Fates Warning – The Spectre Within
The Spectre Within
Let me preface this by saying that I don’t really care for what is normally considered “progressive metal” in this day and age. To me, it’s bands trying to force odd time signatures, random bits of technical flashiness, and it usually just doesn’t click with me (so says the girl who can listen to Dream Theater’s Six Degrees Of Inner Turbulence three times in a row in one sitting). However, back in 1985, Fates Warning would do to metal what Rush did to rock in the mid-70s: marry the status quo of (at the time) metal with a heavy dose of prog. And, much like with Rush, after giving The Spectre Within a spin, you would be left thinking, “Did I just listen to a prog album?” The Spectre Within manages to be prog without actually being prog. The overt time signature changes are seamlessly embedded within amazing headbang-worthy riffs. The musicianship is tight and technical without coming off as “technical” (there’s a serious drum clinic going on from Steve Zimmerman). It’s not until you actually listen to the album that you realize how much prog there actually is, and that’s what makes this album so great. Imagine Rush from Signals through Hold Your Fire had they listened to Iron Maiden religiously instead of The Police (instead of poppy/proggy rock, think soaring, galloping, and epic proggy metal, and vocalist John Arch is the metal Geddy Lee).
The Spectre Within as an album builds and builds from the more straightforward opening tracks, getting more intense with each track, until the epic release of “Epitaph.” Guitarists Jim Matheos and Victor Arduini let rip with Iron Maiden-meets-dressage riffs; they sure as hell gallop, but with razor-sharp precision and making serpentine twists in the riffs that will make your head spin. There are guitar harmonies all over the place that would make Steve Harris proud.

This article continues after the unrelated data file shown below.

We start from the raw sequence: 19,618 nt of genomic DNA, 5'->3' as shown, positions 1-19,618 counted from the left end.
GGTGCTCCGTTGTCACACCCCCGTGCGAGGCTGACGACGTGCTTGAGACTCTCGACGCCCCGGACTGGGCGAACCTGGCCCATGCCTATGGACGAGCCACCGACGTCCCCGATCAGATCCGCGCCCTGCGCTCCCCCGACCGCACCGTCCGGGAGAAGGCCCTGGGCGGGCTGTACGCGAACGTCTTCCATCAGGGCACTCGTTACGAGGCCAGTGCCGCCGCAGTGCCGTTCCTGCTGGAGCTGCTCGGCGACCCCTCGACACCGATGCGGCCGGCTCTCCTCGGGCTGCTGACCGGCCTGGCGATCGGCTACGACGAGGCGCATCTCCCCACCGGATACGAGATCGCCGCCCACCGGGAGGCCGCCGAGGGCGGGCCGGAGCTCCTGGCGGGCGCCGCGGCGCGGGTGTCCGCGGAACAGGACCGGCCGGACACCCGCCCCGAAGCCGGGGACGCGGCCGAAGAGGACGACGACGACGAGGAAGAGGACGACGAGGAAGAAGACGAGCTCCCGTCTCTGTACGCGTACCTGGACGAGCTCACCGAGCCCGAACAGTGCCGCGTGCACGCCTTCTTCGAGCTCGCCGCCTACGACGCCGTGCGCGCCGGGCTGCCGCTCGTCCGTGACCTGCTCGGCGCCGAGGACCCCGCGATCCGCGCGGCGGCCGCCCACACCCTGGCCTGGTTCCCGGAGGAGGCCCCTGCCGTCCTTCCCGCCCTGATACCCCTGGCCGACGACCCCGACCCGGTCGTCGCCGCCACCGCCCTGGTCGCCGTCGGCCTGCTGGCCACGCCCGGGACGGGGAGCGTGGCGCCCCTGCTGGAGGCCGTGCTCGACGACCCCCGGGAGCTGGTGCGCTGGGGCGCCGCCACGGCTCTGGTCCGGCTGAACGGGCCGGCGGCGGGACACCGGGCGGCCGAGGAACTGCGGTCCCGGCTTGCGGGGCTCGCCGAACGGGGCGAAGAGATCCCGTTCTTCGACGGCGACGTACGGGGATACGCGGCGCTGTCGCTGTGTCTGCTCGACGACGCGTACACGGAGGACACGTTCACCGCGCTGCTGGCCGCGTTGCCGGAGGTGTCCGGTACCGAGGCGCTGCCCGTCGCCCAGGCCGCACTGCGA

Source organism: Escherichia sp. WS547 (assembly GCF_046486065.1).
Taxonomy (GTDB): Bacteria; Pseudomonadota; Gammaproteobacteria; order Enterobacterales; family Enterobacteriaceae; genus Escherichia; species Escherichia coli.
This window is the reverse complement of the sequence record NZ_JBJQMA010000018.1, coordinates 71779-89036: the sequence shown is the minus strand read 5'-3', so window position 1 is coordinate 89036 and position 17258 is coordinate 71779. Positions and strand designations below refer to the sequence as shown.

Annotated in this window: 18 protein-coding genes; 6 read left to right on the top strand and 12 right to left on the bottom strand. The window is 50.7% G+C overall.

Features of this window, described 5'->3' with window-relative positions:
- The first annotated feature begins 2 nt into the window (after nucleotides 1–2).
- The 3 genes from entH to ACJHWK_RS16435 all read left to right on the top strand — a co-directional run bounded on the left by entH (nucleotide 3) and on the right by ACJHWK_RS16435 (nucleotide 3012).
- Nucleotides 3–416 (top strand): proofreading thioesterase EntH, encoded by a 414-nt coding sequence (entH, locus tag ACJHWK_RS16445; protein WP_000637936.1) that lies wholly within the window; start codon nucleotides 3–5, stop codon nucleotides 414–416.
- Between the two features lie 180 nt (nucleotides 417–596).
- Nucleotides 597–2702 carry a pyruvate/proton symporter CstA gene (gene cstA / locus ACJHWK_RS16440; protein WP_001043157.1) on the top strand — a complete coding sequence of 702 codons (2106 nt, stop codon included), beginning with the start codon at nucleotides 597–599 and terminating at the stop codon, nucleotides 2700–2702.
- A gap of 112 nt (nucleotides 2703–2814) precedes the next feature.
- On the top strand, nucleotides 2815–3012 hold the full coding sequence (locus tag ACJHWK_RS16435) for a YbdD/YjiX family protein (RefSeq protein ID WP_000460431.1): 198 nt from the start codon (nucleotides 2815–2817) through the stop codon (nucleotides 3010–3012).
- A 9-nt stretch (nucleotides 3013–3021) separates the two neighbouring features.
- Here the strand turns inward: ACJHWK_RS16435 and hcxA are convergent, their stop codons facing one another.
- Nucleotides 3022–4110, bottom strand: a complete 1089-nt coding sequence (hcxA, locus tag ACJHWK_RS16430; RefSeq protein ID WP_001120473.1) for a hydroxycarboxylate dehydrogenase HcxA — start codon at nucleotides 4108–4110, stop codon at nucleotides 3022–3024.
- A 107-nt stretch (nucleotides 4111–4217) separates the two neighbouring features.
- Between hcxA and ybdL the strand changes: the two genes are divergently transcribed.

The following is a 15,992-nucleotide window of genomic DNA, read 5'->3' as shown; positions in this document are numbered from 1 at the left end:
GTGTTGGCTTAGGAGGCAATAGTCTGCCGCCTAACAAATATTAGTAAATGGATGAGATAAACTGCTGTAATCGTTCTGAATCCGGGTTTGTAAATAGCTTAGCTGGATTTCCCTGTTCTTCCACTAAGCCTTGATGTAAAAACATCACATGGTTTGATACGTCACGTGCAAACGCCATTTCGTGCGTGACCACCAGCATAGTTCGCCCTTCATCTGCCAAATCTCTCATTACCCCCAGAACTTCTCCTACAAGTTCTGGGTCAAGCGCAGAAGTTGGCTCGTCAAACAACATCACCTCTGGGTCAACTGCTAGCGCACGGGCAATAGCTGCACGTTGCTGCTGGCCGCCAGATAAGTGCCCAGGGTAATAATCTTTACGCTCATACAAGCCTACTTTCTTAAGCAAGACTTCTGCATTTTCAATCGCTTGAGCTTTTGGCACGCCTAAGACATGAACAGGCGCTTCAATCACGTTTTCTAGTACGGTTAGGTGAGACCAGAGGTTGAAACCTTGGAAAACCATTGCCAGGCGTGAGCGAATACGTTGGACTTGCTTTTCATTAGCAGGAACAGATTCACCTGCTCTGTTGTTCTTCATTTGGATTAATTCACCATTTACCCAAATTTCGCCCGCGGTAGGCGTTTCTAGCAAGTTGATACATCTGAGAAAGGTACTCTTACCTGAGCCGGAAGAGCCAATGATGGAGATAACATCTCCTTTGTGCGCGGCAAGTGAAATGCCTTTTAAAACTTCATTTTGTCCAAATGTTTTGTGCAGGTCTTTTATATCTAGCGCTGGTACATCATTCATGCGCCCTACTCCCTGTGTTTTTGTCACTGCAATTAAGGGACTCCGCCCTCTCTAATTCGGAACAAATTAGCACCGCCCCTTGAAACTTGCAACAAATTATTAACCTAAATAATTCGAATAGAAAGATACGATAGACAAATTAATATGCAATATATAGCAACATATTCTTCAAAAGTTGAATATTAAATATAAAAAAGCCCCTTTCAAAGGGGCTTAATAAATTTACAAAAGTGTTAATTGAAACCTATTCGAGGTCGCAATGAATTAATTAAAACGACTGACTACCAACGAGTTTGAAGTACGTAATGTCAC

“Traveler In Time”, “Orphan Gypsy”, and “Without A Trace” open the album as your typical early/mid 80s American power metal riffing, with the major defining point being John Arch’s high-flying vocal acrobatics. As stand-alone songs, they’re a solid slab of metal, but they’re best used as a prelude to what’s in store: the riff monster “Pirates Of The Underground,” where the true genius of The Spectre Within starts to take flight.
There’s a definite Dio-era Black Sabbath feel here (“Heaven And Hell” in particular), with a nice chunky and brooding verse riff that explodes into a full-on metal assaut. The riff going into the final verse section is killer, as is the solo…and that riff on the fadeout? That needs to get made into its own song, or at least be a midsection solo-wankery riff somewhere!
“The Apparition” is quite possibly the best track here (which is saying a lot). It has the quality buildup of a 12 minute epic, but flies by like a 4 minute power metal track. The bridge is flat-out spine-tingling with Matheos’s riffing and Arch wailing like a banshee, and another lethally melodic guitar solo. “Kyrie Eleison” is the token speed metal number (there’s got to be a law on the books somewhere about every metal album requiring a speed metal track), but still with that prog twist that you’ll never notice until it’s too late…you just rocked out to a prog song! Impossible!
The closer, “Epitaph,” is a 3-part epic. It’s the musical chimera of Ronnie James Dio’s epics with Rainbow and Black Sabbath, equal parts “Sign Of The Southern Cross,” “Heaven And Hell,” and “Stargazer.” It’s clear Jim Matheos did his heavy metal homework here, as he builds riffs from the obvious Iron Maiden and Black Sabbath influences. Yet, with all of his influences on his sleeve, it still sounds fresh and original. It’s every riff from Mob Rules and Piece Of Mind, yet it becomes its own animal completely.
The Spectre Within is one of those albums that is just so mind-blowing and original that it almost defies classification. It sits alongside Iron Maiden’s majestic masterpiece Seventh Son Of A Seventh Son in the throne room of the most elite early power metal albums and (in my opinion) is in the pantheon of albums that anyone with any interest in progressive music or power metal should absolutely have. This is essential listening, folks. This is what prog should be. Music that becomes art, beautiful lyrical imagery (even if I have no freakin’ clue what John Arch is singing about), and each song has an aura that will draw you in to experience the story within.
Kylie’s rating: 5 out of 5